Michael Avallone (born in New York City, October 27, 1924, died March 1, 1999) was a prolific American author of mystery and secret agent fiction, as well as many novels based upon various television series and films. His lifetime output is known to have exceeded 1,000 works, including novels, short stories, and articles, published under his own name or numerous pseudonyms.
Avallone published his first novel, The Tall Dolores, in 1953 introducing the character of “Ed Noon”, the private detective protagonist of the story. Avallone went on to write three dozen Ed Noon novels, the most recent of which was published in 1989. The final volume, “Since Noon Yesterday” is, as of 2005, unpublished.
During his career, Avallone wrote many officially licensed novels tying-in with popular TV series and films of the time, including The Man from U.N.C.L.E., Hawaii Five-O, Mannix, Friday the 13th Part III, Beneath the Planet of the Apes and even The Partridge Family. He also wrote a series of novellas in the late 1960s featuring an U.N.C.L.E.-like organization called INTREX. Avallone is sometimes cited incorrectly as the creator of Man from U.N.C.L.E. (as in the January 1967 issue of The Saint Magazine).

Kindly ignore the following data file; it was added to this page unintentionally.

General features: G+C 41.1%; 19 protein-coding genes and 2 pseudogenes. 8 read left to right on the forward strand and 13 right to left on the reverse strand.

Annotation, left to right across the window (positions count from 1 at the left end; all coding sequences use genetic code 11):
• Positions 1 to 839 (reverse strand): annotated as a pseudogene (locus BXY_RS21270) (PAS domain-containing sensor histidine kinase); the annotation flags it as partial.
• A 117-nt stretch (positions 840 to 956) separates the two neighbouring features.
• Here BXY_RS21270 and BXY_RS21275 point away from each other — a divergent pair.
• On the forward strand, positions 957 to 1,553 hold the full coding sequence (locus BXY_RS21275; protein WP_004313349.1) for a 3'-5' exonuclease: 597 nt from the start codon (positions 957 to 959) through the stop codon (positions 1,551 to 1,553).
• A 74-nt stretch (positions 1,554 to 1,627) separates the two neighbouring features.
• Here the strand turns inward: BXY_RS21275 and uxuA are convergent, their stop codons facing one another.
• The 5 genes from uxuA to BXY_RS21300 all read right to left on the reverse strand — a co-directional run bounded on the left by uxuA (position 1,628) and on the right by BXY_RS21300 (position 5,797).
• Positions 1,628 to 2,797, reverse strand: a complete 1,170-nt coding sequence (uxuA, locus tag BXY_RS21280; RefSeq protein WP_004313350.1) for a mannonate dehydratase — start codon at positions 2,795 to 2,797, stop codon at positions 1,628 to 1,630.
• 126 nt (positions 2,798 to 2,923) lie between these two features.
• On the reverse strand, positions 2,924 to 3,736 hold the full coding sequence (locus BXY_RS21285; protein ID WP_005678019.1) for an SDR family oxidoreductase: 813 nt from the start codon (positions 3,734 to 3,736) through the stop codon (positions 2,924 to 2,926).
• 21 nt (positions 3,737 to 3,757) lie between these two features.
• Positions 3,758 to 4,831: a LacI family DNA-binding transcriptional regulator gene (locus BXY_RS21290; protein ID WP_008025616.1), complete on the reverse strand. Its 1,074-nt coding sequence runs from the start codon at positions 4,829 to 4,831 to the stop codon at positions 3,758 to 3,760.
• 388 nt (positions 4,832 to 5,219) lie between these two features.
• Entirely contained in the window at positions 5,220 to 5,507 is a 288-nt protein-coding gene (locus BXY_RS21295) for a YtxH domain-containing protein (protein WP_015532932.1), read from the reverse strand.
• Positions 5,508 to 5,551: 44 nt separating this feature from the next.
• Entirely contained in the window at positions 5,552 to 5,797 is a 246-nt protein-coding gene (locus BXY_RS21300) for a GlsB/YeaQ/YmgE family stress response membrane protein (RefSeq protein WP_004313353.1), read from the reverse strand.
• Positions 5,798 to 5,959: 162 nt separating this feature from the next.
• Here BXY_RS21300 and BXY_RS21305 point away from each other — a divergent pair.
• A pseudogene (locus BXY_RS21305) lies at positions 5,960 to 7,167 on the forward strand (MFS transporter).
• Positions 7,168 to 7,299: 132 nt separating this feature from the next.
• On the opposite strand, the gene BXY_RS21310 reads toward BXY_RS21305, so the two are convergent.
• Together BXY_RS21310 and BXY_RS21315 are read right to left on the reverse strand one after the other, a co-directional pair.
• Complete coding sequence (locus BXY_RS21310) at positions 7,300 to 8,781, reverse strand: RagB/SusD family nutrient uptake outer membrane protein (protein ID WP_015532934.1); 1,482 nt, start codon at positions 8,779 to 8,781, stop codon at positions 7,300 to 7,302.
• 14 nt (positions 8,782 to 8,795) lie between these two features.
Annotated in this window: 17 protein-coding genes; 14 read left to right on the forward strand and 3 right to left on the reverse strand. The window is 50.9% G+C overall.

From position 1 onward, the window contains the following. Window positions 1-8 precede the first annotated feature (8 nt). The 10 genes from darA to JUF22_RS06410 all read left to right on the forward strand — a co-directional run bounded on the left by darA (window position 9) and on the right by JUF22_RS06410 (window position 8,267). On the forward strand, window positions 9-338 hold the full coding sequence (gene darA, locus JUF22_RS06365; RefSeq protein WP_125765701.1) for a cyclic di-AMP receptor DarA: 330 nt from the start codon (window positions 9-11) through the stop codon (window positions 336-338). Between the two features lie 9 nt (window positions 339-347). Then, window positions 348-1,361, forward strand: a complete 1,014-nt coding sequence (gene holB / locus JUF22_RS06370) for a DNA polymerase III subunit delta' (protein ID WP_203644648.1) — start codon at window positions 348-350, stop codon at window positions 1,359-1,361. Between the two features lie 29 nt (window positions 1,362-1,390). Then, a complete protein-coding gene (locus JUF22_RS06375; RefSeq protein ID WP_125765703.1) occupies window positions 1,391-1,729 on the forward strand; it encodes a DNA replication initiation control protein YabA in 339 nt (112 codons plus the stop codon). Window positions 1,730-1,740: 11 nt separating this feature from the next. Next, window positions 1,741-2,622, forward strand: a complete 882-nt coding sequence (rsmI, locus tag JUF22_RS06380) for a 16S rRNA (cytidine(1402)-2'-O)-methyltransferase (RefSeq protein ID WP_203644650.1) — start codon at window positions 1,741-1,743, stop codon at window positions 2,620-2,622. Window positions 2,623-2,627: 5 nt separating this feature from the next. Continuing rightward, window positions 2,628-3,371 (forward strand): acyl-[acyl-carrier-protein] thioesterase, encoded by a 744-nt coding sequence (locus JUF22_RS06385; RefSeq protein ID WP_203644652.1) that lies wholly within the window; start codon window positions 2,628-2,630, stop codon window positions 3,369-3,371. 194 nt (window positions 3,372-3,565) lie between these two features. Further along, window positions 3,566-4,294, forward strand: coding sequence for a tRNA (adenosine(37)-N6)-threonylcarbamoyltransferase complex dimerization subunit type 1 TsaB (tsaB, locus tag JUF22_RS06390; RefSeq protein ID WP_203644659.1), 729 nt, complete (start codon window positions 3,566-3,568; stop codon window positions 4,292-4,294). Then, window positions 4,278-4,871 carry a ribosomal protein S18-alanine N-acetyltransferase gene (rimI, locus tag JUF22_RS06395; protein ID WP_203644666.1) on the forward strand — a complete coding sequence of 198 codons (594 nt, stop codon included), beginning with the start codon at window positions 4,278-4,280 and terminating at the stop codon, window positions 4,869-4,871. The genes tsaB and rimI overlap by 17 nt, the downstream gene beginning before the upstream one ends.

Avallone also wrote numerous entries in the Nick Carter: Killmaster series beginning in the 1960s (these books are credited to the fictitious title character), and, under the pseudonym “Troy Conway” wrote a handful of entries in the tongue-in-cheek porn Rod Damon: The Coxeman novel series between 1967 and 1973, that parodied The Man from U.N.C.L.E.. One of the more unusual entries in his canon was the novelization of the 1982 TV miniseries, A Woman Called Golda, based on the life of Golda Meir.
Among the many pseudonyms that Michael Avallone used (male and female) were: Mile Avalione, Mike Avalone, Troy Conway, Mark Dane, Steve Michaels, Edwina Noone, Priscilla Dalton, John Patrick, Jeanne-Anne dePre, Dorothea Nile, Sidney Stuart, Dora Highland, Stuart Jason, Vance Stanton, Max Walker, and Lee Davis Willoughby.
From 1962 to 1965, Avallone edited the Mystery Writers of America newsletter.